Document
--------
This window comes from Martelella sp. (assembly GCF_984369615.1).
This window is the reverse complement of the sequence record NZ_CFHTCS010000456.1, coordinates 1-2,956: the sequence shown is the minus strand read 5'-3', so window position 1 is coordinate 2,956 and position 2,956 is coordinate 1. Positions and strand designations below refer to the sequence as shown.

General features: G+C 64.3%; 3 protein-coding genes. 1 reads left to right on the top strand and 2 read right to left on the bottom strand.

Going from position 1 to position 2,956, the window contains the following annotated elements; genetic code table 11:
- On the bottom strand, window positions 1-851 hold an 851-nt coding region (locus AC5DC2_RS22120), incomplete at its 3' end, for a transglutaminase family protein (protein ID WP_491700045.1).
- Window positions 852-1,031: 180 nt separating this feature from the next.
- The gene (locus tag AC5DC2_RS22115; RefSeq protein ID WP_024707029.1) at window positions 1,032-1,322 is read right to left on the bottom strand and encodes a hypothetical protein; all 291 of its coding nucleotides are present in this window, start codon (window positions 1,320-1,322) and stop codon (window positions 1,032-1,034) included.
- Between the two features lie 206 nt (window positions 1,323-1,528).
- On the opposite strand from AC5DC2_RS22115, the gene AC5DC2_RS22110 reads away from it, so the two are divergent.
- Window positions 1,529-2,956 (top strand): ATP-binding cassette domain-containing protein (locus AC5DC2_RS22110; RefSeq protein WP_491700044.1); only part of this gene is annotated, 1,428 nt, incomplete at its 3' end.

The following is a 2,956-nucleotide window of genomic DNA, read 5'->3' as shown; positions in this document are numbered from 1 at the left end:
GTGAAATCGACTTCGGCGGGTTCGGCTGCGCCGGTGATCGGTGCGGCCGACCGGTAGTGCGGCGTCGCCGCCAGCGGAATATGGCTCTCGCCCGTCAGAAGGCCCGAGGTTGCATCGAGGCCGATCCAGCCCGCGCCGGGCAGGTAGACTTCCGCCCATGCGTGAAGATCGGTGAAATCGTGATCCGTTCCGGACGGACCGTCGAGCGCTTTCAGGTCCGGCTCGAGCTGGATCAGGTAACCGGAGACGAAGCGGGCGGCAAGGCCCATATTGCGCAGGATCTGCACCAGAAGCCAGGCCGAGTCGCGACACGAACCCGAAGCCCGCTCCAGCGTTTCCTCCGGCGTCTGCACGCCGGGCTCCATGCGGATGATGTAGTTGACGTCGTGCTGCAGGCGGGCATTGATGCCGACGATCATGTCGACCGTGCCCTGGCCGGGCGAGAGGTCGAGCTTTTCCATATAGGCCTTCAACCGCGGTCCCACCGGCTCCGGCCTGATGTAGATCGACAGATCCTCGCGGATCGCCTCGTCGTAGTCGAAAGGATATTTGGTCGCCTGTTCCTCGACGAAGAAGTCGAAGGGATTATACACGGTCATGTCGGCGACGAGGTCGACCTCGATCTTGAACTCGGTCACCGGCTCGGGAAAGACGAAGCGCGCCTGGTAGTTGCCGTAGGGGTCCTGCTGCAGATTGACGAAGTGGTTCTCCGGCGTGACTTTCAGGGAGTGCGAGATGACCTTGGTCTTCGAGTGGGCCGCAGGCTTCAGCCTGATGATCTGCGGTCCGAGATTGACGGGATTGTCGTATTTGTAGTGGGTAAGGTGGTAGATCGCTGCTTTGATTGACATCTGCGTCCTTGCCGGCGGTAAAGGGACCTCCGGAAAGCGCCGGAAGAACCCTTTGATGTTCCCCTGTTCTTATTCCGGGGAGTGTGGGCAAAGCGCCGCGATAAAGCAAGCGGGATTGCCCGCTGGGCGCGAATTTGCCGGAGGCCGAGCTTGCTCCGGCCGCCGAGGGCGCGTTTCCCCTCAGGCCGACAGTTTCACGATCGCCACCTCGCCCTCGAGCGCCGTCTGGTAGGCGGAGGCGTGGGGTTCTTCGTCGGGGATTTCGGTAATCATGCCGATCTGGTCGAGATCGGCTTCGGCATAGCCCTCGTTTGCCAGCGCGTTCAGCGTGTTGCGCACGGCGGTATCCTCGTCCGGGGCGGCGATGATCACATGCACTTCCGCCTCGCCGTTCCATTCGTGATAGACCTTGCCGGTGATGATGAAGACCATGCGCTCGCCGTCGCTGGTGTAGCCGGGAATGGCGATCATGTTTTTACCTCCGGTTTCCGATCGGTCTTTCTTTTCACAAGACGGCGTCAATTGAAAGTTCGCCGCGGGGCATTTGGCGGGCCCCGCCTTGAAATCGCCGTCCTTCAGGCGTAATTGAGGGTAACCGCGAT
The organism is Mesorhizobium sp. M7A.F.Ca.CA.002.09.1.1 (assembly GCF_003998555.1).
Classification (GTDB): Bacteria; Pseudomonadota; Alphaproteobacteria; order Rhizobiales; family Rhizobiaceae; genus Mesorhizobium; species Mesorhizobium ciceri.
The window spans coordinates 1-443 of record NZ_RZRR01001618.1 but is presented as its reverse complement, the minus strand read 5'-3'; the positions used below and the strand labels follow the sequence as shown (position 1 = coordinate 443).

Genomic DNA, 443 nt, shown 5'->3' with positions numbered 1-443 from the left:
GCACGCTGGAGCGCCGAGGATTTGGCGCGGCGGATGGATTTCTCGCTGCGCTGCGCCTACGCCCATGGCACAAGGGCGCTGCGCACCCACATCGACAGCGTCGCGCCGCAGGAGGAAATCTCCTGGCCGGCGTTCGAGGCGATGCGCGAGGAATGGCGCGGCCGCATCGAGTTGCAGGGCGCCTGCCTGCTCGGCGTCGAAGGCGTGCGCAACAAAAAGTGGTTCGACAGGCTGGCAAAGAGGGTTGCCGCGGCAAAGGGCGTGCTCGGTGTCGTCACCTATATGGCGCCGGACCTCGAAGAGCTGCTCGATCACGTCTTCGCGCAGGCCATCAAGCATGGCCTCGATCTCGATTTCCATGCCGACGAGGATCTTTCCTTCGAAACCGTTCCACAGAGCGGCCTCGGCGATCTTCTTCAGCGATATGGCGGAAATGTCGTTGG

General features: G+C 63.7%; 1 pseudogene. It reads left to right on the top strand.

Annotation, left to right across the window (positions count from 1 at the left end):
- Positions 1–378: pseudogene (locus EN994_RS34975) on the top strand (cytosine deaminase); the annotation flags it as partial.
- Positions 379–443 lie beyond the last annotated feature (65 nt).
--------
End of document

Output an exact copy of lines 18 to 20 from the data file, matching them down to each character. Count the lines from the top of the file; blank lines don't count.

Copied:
General features: G+C 63.7%; 1 pseudogene. It reads left to right on the top strand.

Annotation, left to right across the window (positions count from 1 at the left end):
- Positions 1–378: pseudogene (locus EN994_RS34975) on the top strand (cytosine deaminase); the annotation flags it as partial.